Column: As an introvert marches in Washington, meeting others matters more than speeches


WASHINGTON — “Life begins where your comfort zone ends.” This is the mantra I repeated to myself in the days leading up to the Women’s March on Washington.

As an introvert, participating in this march was far outside of my comfort zone. So was picking up a complete stranger for car-pooling at 4 a.m. The drive to do something and to be part of something bigger overpowered my need for personal comfort.

The first thing my travel companion, Amanda, and I noticed after arriving at the rally in Washington, D.C., was the diversity of ages, genders, religions, races, ethnicities, sexual orientations, abilities, socioeconomic status, national origin, and reasons for marching.

We made our way into the crowd and were stuck at the intersection of Independence Avenue and 7th Street for the duration of the rally. It was too crowded to get any closer to the stage, but we were close to one of the screens, enabling us hear the speeches and see the performers. We knew we could watch the speeches online later, so we were more interested in talking to all of the people around us, learning about each other.

I spoke with Native Americans from North Dakota, a family from Alaska, a family reunion of siblings and their children from Nebraska and Michigan, a woman from Germany, women engineers from North Carolina, some local women who walked to the march from their homes just down the street, and so many more.

The rally was intensely crowded, but everyone was incredibly polite and positive, and we all took care of each other. When medics, police, or National Guard needed to get through the crowd, we shuffled and squished our bodies together to make way from them. We thanked them for being there and for their service.

Once we finally started marching and could breathe again, I took a moment to remind myself to really take it all in — burn this memory in my brain because of the historical significance of the march, because of the impact it would have on each of the individuals around me, what it meant for their lives, and what we all might do from here.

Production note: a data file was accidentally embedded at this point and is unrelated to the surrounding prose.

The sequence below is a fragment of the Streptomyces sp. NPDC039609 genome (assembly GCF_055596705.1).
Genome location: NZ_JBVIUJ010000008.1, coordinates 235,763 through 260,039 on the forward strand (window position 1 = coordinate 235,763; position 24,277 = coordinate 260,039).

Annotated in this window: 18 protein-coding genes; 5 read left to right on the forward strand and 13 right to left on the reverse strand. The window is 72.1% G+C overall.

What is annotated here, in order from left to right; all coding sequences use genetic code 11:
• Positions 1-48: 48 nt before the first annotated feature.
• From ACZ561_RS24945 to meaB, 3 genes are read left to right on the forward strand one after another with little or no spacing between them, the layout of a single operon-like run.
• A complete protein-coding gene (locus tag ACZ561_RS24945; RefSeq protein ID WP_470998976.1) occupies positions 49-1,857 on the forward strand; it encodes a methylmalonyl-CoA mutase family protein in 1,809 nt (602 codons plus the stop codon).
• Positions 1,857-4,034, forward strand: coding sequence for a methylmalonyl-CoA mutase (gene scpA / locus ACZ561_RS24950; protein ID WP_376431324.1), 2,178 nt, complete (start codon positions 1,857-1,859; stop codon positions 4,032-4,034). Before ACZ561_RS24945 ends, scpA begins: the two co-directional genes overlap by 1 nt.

I want to remember marching past a big truck that young people were sitting upon while leading chants of: “Tell me what democracy looks like! This is what democracy looks like!” It was the most incredible and moving moment of democracy I have witnessed in my lifetime.

I want to remember the moment when we arrived at a fence where people were displaying their protest signs. It was beautiful and awe-inspiring, like an organically grown art gallery. There was a man standing by the fence holding a sign that said, “This is why I march.” The sign showed photos of a young girl. He had tears in his eyes, and it broke my heart. I gave him a reassuring pat on the shoulder before continuing on the march.

I want to remember that I was just one person in a sea of 3 million “pussyhats” around the world. Each of us with our own lives. Each of us with our own stories. Each of us with our own reasons for marching. Each of us with our own plans for the future.

The future. This is why I march. I march for the environment and the future of our planet. I march for our black, Hispanic, Native American, LGBTQ+, immigrant, and Muslim friends. I march for education, science, healthcare, and reproductive rights. I march for an end to inequality.

For me, the Women’s March on Washington was one of the most uncomfortable, beautiful and empowering experiences of my life. The rally may have only been for one day, but the march continues.

President Trump’s legacy may very well be the awakening of a new wave of women leaders in this country. We are indivisible, and we will not stop.

Howell lives in Norfolk and works at Old Dominion University, where she earned her masters degree in education in 2016.

© 2017 Pungo Publishing Co., LLC

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